BEREA — Veteran left guard Joel Bitonio likes what he’s seen from rookie tight end Harrison Bryant. He catches several passes every practice and stands up to defensive ends as an undersized blocker.
Bitonio loves what he’s heard from Bryant. Not much.
“He’s a mature guy. He’s focused. He hasn’t talked much, which is good for a rookie,” Bitonio said Tuesday before practice. “He comes in and he handles his business. From my perspective, every time the ball comes his way he’s making a play on it and he pops right up when he gets hit. He’s just doing all the right things you want to see in a rookie.”
“I feel like that is one of my foundation things is just going in head down and go to work,” Bryant said.
His playmaking has not only earned him repetitions with the first-team offense, Bryant was voted the Maurice Bassett Award winner by beat writers as the best rookie in training camp.
The fourth-round pick out of Florida Atlantic, No. 115 overall, stepped into a crowded position with veterans Austin Hooper, David Njoku, Pharaoh Brown and Stephen Carlson and quickly stood out. He figures to get time with Hooper in two-tight end sets when the season starts Sept. 13 in Baltimore.
“Harrison’s done a nice job,” coach Kevin Stefanski said. “To his credit, he really, really is a diligent worker, a student of this game. We’ve moved him around the formation, moved him to different positions and he hasn’t missed a beat.”
That’s the scouting report from Clint Trickett, who coached tight ends for Bryant’s final three years at Florida Atlantic before becoming co-offensive coordinator/quarterbacks coach. He watched Bryant develop into the nation’s top tight end — he was the first player from a non-Power 5 conference to win the John Mackey Award — after spending most of his high school career as an offensive tackle and defensive end.
“Any time you put anything new in front of him, he’s one of the first that grasps it,” Trickett told The Chronicle-Telegram by phone after the draft. “His coachability would probably be his greatest strength.”
Bryant’s receiving skills stood out throughout training camp. He caught just about everything thrown his way, including in traffic, and didn’t appear overwhelmed by the step up to the NFL.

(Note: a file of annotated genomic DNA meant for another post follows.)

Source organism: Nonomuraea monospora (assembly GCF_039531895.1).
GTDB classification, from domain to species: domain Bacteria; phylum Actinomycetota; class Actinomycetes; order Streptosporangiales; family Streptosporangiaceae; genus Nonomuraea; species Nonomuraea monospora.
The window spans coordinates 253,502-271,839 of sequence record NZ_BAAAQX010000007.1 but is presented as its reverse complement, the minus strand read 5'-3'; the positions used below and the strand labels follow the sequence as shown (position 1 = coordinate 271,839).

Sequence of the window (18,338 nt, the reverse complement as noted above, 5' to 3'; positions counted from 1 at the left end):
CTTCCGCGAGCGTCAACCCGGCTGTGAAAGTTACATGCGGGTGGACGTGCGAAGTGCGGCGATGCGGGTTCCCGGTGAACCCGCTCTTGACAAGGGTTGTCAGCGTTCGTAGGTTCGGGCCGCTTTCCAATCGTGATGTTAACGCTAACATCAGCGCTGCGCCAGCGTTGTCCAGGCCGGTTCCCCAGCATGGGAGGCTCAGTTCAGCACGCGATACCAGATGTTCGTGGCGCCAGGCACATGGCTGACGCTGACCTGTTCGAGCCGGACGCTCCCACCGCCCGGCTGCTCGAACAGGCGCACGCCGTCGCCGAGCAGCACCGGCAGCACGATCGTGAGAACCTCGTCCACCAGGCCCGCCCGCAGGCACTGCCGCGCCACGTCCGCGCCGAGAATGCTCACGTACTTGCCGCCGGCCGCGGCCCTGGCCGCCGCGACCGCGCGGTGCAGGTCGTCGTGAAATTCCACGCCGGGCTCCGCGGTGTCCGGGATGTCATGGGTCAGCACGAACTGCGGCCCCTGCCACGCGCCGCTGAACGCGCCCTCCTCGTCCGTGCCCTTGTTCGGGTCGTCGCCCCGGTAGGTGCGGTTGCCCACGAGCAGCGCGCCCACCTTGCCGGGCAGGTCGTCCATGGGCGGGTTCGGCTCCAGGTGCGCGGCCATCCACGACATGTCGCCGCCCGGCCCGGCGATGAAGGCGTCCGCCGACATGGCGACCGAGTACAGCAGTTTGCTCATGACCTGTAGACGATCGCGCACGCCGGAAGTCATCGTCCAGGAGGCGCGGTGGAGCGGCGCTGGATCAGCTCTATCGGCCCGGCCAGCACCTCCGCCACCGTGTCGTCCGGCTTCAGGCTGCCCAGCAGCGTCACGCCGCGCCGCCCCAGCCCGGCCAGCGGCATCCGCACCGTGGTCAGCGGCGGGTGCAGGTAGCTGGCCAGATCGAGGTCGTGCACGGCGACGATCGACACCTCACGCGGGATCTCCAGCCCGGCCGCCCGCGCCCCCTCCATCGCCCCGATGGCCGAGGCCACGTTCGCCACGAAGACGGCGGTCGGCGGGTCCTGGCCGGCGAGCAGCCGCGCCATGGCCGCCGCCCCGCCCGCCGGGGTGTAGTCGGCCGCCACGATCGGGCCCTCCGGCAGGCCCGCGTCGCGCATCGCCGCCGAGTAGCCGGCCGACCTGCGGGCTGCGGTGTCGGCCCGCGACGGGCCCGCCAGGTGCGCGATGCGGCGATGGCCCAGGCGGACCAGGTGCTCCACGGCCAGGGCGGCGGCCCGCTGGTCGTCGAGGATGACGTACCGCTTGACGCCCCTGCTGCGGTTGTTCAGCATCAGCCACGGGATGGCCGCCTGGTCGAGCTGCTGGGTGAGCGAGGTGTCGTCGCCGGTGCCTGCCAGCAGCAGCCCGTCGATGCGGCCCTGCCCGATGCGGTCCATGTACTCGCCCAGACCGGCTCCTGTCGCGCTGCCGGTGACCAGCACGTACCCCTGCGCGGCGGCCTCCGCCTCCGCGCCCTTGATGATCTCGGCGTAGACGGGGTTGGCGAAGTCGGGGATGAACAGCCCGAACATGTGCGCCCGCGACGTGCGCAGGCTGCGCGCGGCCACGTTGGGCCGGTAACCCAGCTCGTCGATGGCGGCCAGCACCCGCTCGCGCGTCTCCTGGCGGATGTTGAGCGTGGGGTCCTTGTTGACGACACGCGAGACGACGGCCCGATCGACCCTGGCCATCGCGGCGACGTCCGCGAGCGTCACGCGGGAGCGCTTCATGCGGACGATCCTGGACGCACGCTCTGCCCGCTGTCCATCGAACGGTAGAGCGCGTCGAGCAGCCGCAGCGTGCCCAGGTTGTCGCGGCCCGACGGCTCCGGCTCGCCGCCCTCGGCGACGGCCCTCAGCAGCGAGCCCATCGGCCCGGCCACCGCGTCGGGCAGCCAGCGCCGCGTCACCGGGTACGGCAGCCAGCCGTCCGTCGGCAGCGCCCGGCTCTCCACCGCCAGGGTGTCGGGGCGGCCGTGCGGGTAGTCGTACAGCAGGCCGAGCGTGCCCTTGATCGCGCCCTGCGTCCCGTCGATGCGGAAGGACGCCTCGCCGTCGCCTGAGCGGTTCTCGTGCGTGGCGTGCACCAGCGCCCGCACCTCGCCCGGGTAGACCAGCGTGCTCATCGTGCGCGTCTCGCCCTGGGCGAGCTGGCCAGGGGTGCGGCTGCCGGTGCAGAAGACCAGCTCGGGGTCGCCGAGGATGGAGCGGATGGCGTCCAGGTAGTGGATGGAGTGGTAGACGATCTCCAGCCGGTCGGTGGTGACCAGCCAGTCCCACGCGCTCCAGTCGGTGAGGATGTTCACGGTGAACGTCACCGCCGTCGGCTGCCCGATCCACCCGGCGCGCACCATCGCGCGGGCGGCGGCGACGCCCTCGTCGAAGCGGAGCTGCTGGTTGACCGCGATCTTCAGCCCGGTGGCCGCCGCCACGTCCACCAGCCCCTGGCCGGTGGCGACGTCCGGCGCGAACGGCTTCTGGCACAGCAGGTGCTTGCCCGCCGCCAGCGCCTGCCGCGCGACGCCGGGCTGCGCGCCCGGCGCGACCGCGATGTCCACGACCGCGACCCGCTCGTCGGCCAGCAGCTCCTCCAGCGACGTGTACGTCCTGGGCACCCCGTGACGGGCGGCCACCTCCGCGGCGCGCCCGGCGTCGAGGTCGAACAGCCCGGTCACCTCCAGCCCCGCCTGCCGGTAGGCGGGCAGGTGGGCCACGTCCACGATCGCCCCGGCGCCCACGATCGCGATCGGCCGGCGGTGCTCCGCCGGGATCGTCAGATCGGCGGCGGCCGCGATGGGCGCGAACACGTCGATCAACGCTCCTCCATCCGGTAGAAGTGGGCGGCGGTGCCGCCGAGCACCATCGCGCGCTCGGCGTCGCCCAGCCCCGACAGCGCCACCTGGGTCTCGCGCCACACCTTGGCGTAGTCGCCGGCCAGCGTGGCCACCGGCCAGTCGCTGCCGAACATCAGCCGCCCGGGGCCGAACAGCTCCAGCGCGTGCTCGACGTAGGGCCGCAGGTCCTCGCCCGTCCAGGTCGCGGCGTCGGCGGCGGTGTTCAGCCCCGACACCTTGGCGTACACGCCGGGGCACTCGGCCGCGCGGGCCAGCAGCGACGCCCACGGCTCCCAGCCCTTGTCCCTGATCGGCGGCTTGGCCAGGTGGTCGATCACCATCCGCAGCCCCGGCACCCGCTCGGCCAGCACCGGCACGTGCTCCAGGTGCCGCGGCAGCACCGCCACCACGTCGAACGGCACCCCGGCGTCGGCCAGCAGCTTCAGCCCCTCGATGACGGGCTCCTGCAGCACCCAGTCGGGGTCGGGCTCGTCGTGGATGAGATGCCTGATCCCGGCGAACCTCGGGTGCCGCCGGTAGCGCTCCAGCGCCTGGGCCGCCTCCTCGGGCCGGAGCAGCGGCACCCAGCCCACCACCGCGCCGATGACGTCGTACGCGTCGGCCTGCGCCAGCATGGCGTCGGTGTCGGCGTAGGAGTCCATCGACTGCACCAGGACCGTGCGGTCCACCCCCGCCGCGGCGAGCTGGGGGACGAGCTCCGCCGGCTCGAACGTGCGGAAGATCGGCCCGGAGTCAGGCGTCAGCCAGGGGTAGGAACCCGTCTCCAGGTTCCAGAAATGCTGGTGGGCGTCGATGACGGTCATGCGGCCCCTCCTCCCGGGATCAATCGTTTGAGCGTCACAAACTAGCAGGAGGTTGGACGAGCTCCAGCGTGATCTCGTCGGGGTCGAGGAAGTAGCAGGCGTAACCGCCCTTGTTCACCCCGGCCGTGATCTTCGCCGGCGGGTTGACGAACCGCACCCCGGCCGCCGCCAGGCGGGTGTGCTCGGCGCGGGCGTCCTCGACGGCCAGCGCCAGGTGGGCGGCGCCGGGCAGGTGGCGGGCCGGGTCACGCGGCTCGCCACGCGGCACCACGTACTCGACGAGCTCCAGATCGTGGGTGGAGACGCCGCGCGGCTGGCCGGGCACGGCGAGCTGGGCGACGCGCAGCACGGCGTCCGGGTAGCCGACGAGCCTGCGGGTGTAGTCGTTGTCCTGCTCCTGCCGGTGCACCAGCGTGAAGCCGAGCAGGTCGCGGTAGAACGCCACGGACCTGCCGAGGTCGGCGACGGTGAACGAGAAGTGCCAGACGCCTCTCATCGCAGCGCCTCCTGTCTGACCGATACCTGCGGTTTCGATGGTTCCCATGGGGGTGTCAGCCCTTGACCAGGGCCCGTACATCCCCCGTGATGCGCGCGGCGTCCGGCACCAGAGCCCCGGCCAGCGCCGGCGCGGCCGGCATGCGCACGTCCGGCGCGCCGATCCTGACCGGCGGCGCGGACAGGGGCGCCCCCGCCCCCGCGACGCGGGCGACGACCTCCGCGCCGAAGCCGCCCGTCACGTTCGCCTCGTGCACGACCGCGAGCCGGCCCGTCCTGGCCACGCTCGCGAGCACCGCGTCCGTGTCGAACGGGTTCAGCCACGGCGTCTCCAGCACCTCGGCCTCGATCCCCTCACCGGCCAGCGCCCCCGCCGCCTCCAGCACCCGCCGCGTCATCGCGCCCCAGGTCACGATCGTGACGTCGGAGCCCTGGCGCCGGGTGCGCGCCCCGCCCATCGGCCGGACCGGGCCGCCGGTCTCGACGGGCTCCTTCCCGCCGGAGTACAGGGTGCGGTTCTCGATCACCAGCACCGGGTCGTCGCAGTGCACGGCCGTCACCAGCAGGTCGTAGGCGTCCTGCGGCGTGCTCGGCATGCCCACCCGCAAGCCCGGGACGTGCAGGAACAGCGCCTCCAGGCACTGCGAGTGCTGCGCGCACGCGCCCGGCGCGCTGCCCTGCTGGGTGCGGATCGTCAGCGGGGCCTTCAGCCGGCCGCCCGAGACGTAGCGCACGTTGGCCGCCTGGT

“Obviously it’s nice for your work to be noticed,” Bryant said of the Bassett Award. “But it’s practice and that was my goal is to just come out and show what I can do. Do whatever I can to make the team and help the team win, and I feel like I’ve done that so far. And I’m just looking to continue to improve every day and whenever I get my opportunities the rest of camp, or whether that’s in season in the games, go out and produce.”
Bryant (6-foot-5, 243 pounds) caught 65 passes for 1,004 yards, a 15.4 average and seven touchdowns as a senior, finishing with 148 career catches for 2,137 yards and 16 touchdowns. With regret and disgust, Trickett said Bryant was underutilized until his senior year.
“Then we realized, hey, he’s our best player, let’s put him wherever we need to all over the field. And he produced the way we knew he would,” Trickett said. “So we just kept feeding him the ball, especially on third down, and he always responded for us.”
Bryant caught most of his passes in the flat, until the coaches split him out and sent him downfield. The first time he lined up wide in a game was against Ohio State and cornerback Jeff Okudah, whom the Lions drafted with the No. 3 pick.
“I think he had the largest reception on Jeff Okudah all year long, a 14-yard fade,” said Trickett, who had former Browns coach Freddie Kitchens and his wife as babysitters when Kitchens was an assistant for his dad, Rick. “And he’s just out there lining up, catching balls. He’s got his best ball ahead of him.”
General manager Andrew Berry selected Bryant because Stefanski uses tight ends like people use socks — two at a time. Even if Bryant is considered the “receiving” tight end in the tandem, he must be able to block in the run and pass games.
“He’s a little smaller than some of our other tight ends, but he goes in there and he just tries to fight, and that’s all you can really ask for of those tight ends,” Bitonio said. “They’re not used to blocking 280-pound defensive ends, and he comes out there and he attacks them. He wants to be a part of it. That’s really all you can ask for from a rookie. And he’s focused and he doesn’t really make those mental mistakes.”
Bryant said his experience at tackle in high school helps as a blocker, but the bigger bodies and scheme have been adjustments.
“It is challenging every day, and I am just looking to continue to improve in that aspect of my game,” he said. “The biggest thing with blocking is just being willing and just going in there and sticking your head in there.”
Bryant arrived at Florida Atlantic at 205 pounds and put on 10 a year, so Trickett expects him to keep getting bigger and stronger. Even without the extra muscle, Trickett doesn’t doubt his blocking.
“I’ve seen some reports saying his blocking needs work. I’d like to see what the hell they’re talking about,” he said. “Because I think that’s one of the best parts of his game is his blocking, and if you turn on the Senior Bowl tape he’s kicking everyone’s a– blocking. And that convinces me. I’m just ready for him to go up there and just shut people up with that. He’s a phenomenal blocker.”